5. Like Bill Ayers, Rowland must be “rehabilitated”!

  6. So obvious – still slithering, still arrogant, still ‘peddling’, still oozing hubris. That core he is talking about is really rotten, in his case. You hear it in the tone, the solicitous sales-gab, the focus on corporate CEO-talk, so slippery, so for sale.

    He can’t help himself. False humility. Just waiting for a new opportunity, outside the fetid realm of the Brass City, to get over, to get back on that oligarchy track.

    People of CT – never let this brazen jerk back in your good graces. He stands for nothing – all-about-ME dot com, indeed. Sitting in stir just taught him how to play folks some more…

  7. [quote comment=”39264″]wow, I need a transcript of this…[/quote]

    Absolutely — and it should be required reading for any young politician.

  8. Rowland claims he didn’t have a good moral compass? Can he get a tuition refund on the money spent for attending a leading Catholic high school (Holy Cross in Waterbury) and a leading Catholic University (Villanova)? He didn’t listen to a bit of what he was told in any of his religion classes.

    He said it was important to repent. So why do I feel like he hasn’t apologized and been appropriately contrite? I don’t want to see him flogging himself with barbed wire, but a public return of the services he stole from the taxpayers would be a start.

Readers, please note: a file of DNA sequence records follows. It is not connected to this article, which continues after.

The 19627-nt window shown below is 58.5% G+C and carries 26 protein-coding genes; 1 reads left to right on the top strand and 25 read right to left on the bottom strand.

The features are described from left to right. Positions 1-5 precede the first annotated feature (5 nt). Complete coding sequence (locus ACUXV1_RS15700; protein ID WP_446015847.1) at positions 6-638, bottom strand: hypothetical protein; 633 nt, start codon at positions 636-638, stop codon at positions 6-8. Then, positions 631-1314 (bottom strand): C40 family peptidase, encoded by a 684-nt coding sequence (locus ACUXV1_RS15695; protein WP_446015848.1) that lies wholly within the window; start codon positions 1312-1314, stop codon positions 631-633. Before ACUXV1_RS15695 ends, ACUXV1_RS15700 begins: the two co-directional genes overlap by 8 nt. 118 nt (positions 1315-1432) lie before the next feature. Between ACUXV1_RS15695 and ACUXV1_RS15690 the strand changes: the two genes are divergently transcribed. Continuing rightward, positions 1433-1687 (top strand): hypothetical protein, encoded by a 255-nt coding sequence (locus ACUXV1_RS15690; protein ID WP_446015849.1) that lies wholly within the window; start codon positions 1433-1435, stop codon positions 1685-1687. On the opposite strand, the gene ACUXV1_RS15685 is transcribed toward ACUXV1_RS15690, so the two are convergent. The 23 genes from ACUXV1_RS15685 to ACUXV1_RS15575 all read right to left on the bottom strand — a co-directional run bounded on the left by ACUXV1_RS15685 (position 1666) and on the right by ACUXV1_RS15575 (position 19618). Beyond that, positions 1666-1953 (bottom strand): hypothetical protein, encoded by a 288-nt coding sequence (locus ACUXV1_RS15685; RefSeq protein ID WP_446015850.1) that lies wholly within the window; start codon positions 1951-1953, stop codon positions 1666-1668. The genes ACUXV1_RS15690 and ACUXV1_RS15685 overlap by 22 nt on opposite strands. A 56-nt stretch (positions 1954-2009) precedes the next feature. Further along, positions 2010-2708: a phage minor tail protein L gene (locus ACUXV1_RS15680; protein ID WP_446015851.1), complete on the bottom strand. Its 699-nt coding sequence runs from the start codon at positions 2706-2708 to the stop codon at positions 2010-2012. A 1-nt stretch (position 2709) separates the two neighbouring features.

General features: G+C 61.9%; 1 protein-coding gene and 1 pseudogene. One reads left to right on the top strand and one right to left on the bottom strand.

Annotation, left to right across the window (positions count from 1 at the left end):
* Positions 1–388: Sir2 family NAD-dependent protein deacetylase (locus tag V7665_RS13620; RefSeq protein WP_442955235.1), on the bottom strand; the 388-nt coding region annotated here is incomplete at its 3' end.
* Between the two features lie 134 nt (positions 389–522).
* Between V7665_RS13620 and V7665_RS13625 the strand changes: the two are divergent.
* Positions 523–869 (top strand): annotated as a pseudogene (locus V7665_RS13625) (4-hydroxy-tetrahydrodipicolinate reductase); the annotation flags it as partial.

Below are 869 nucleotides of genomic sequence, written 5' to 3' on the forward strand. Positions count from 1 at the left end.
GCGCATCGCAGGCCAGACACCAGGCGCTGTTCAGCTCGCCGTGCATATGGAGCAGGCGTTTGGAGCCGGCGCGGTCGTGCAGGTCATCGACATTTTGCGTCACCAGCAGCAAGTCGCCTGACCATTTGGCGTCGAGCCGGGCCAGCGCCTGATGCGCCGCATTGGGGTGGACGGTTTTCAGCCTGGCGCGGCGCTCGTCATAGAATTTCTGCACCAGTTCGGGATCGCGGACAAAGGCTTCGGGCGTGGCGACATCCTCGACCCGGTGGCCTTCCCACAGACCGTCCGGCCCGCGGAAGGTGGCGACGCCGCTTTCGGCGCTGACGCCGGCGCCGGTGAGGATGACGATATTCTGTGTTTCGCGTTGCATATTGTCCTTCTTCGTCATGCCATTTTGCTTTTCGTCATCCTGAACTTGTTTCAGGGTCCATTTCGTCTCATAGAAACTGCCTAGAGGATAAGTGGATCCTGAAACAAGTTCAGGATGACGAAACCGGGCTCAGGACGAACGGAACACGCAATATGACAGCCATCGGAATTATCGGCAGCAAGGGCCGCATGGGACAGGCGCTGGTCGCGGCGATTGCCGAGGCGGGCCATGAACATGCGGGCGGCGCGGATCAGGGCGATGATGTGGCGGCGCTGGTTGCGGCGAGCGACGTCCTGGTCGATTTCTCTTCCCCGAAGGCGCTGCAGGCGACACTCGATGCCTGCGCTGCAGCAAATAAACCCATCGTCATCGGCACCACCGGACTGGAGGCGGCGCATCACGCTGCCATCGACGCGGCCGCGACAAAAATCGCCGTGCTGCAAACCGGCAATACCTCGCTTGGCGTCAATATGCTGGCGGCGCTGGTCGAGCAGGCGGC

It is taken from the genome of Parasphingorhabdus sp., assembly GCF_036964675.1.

Rowland also implies that unless you believe in God, you are not fit to hold office. He talks about Rick Warren and finding the “core” of people in leadership roles. They have to believe in something bigger than themselves, Rowland claims.

    Tartuffe, anyone?

  9. The repentant sinner, if you believe in such antique notion, is not the person who has never tasted sin. He is the person who sins, sometimes often, and repents of it. Augustine was such. It would be better for Rowland’s confessor to prescribe some sort of cleaning penance. Journalists – Krayeske claims to be one – are not always experts in such matters. All we know for certain is that Rowland sounds as if he has repented; maybe yes, maybe no. God, his confessor and perhaps his wife will know. I’ve listened to this YouTube slice a couple of times and to me he seems sincere; but sincerity is in the eye of the beholder, and Krayeske appears to be a rather severe judge – not more severe, one hopes, than God. As for hypocrisy, perhaps Krayeske may be familiar with the old saying that “hypocrisy is the compliment vice pays to virtue” – which means that the hypocrite is not a total reprobate: The hypocrite knows the way of virtue but does not follow it. It is not the worse thing one man can call another. The hypocrite is not a moral idiot. Rowland understands the depth of his humiliation better than Krayeske, and it shows.

  10. Rowland has those who love him dearly and those who despise him intensely. And neither side is going to move much, based on what they observe through talk show interviews or books.